Helen and I found jobs at Sekolah Ciputra, in Surabaya. I was running their new international program, out of Melbourne, with 12 students out of 90 in Grade 12. Helen was a classroom teacher, but, during the break, successfully applied for the position of Elementary Principal. By the end of the first year, I found myself as Secondary Principal. We were there for seven years, and turned it into an excellent 3-programme IB school. A major factor was the professional development that we did with our colleagues every week. It was very difficult at first, because we were foreigners who were really changing the paradigms, but we persevered and still keep in touch with many of our Indonesian colleagues.
The school was in a large estate on the western outskirts of the city, and we had a great lifestyle, Golf, on a fabulous course, was part of the contracts, and we often hacked our way around. We could go for bicycle ride out through the villages on the weekends and there was enough to do in the city to keep us occupied.
Stay tuned next month for the 2nd part of this article. In the meantime, make sure the check out Andrew’s website which tells more about the services he currently offers to international schools.continue reading
Random year for international schools around the world: 1996
Utilizing the database of the 827 international schools currently listed on International School Community, we found 24 schools that were founded in 1996 (excepts about their founding are taken from the schools’ websites):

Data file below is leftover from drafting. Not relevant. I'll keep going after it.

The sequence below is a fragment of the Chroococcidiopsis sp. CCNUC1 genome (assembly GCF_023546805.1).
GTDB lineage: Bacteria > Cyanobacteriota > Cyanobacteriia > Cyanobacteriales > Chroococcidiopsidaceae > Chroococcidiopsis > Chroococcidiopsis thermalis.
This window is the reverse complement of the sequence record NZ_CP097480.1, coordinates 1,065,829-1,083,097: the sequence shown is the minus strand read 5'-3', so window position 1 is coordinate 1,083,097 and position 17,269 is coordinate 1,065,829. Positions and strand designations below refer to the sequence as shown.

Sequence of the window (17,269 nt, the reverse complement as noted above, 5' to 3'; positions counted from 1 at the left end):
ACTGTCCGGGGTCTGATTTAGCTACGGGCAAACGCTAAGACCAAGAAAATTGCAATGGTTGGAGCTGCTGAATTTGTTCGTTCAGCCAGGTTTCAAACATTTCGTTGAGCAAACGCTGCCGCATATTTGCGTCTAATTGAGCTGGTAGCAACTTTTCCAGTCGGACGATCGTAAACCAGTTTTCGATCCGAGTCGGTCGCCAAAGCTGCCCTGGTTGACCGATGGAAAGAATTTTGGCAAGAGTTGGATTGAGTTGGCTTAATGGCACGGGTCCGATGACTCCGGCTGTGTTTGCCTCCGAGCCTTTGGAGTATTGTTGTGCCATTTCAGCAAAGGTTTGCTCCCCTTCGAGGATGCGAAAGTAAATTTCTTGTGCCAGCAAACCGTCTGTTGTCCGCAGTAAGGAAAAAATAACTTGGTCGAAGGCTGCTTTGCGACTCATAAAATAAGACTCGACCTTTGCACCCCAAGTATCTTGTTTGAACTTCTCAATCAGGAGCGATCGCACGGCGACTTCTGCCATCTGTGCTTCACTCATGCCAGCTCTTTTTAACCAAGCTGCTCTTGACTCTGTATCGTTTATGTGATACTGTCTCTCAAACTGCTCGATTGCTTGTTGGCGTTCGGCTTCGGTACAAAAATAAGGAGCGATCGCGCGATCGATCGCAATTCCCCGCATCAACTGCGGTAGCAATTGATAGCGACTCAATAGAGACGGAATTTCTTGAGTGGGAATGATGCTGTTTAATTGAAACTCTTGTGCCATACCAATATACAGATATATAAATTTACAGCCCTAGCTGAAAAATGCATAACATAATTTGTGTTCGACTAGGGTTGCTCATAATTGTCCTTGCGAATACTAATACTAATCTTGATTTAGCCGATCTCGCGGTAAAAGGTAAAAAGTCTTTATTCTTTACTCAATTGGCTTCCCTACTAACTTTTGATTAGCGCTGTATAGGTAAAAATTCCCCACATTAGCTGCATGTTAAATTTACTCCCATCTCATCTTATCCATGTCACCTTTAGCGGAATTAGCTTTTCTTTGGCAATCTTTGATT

Shanghai Community Int’l School (Shanghai, China)
Shanghai Singapore International (Shanghai, China)
Suzhou Singapore International School (Suzhou, China)
“The SSIS was established in 1996 to provide quality international education to children of expatriate families in Shanghai. Currently, there are 2 campuses in Shanghai, MinHang Campus and XuHui Campus.”
Luanda International school (Angola, Luanda)
Busan Foreign School (Busan, South Korea)
“Busan Foreign School opened its doors to the Busan community and its surrounding areas in October of 1996. With only two students originally, it has since expanded to encompass nursery to twelfth grade, currently educating over 220 students from 25 different nations. In addition to the increase in enrollment, the curriculum has developed into a highly rigorous American standards-based program that offers students a wide variety of courses and activities.”